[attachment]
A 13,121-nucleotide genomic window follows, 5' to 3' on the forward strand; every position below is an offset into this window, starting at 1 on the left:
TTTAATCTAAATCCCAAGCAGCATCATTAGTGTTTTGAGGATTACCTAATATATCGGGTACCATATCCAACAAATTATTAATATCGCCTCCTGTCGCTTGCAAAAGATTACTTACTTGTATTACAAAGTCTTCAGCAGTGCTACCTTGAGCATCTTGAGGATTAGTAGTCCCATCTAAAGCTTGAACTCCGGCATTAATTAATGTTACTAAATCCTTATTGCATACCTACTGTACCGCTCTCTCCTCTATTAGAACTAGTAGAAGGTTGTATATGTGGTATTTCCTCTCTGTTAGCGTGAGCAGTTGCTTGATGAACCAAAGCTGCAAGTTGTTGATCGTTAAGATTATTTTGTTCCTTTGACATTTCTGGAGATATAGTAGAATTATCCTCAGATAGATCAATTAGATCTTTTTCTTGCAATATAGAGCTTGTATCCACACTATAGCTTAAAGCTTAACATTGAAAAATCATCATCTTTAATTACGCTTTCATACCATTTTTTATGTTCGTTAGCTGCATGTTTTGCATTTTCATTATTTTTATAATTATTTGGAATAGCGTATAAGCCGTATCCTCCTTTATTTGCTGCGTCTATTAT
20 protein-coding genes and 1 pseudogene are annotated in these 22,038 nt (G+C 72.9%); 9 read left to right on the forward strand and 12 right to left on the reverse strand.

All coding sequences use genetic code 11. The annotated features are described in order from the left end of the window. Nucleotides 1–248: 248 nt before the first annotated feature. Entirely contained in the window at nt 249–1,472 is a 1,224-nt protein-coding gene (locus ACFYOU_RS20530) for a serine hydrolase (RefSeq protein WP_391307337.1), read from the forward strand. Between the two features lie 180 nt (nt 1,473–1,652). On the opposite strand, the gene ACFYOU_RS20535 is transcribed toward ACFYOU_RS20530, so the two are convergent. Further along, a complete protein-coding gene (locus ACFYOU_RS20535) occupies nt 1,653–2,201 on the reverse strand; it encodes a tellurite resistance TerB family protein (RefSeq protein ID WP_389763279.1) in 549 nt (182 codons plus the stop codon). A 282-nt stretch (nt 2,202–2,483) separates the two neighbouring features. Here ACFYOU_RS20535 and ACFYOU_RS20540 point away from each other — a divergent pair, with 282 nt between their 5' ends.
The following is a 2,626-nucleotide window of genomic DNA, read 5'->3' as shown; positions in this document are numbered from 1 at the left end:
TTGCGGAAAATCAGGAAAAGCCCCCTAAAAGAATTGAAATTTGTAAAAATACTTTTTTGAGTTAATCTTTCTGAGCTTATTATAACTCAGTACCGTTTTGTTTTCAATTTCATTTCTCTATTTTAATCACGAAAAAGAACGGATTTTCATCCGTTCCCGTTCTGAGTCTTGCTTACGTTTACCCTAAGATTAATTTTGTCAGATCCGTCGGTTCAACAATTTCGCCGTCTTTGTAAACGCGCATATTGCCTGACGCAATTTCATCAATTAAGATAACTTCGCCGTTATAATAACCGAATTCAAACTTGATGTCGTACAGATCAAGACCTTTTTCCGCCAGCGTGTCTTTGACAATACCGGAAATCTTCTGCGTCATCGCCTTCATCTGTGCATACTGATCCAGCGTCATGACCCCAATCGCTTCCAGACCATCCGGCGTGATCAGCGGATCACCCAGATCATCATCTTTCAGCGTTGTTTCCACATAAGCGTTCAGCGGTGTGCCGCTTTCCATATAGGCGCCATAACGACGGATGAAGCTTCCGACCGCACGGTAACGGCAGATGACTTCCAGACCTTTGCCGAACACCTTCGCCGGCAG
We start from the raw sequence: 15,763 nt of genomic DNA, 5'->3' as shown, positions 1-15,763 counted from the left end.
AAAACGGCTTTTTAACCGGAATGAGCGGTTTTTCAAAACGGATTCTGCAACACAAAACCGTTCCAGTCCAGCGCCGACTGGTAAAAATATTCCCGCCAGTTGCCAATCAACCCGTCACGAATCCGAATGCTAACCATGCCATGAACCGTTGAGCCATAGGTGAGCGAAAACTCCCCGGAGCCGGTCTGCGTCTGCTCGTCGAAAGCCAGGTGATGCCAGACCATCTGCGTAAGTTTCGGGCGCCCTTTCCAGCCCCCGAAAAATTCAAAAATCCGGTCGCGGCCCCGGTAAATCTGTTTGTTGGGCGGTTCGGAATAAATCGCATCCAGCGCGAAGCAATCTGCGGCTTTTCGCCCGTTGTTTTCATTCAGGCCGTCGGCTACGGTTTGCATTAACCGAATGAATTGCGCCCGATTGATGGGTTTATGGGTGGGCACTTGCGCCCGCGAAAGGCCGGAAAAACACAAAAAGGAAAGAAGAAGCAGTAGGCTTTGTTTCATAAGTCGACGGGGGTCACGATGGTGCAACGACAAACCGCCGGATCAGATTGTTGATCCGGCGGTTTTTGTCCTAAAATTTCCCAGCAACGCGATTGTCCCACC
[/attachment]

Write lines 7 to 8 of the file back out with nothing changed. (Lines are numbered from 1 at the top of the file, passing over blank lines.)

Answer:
We start from the raw sequence: 15,763 nt of genomic DNA, 5'->3' as shown, positions 1-15,763 counted from the left end.
AAAACGGCTTTTTAACCGGAATGAGCGGTTTTTCAAAACGGATTCTGCAACACAAAACCGTTCCAGTCCAGCGCCGACTGGTAAAAATATTCCCGCCAGTTGCCAATCAACCCGTCACGAATCCGAATGCTAACCATGCCATGAACCGTTGAGCCATAGGTGAGCGAAAACTCCCCGGAGCCGGTCTGCGTCTGCTCGTCGAAAGCCAGGTGATGCCAGACCATCTGCGTAAGTTTCGGGCGCCCTTTCCAGCCCCCGAAAAATTCAAAAATCCGGTCGCGGCCCCGGTAAATCTGTTTGTTGGGCGGTTCGGAATAAATCGCATCCAGCGCGAAGCAATCTGCGGCTTTTCGCCCGTTGTTTTCATTCAGGCCGTCGGCTACGGTTTGCATTAACCGAATGAATTGCGCCCGATTGATGGGTTTATGGGTGGGCACTTGCGCCCGCGAAAGGCCGGAAAAACACAAAAAGGAAAGAAGAAGCAGTAGGCTTTGTTTCATAAGTCGACGGGGGTCACGATGGTGCAACGACAAACCGCCGGATCAGATTGTTGATCCGGCGGTTTTTGTCCTAAAATTTCCCAGCAACGCGATTGTCCCACC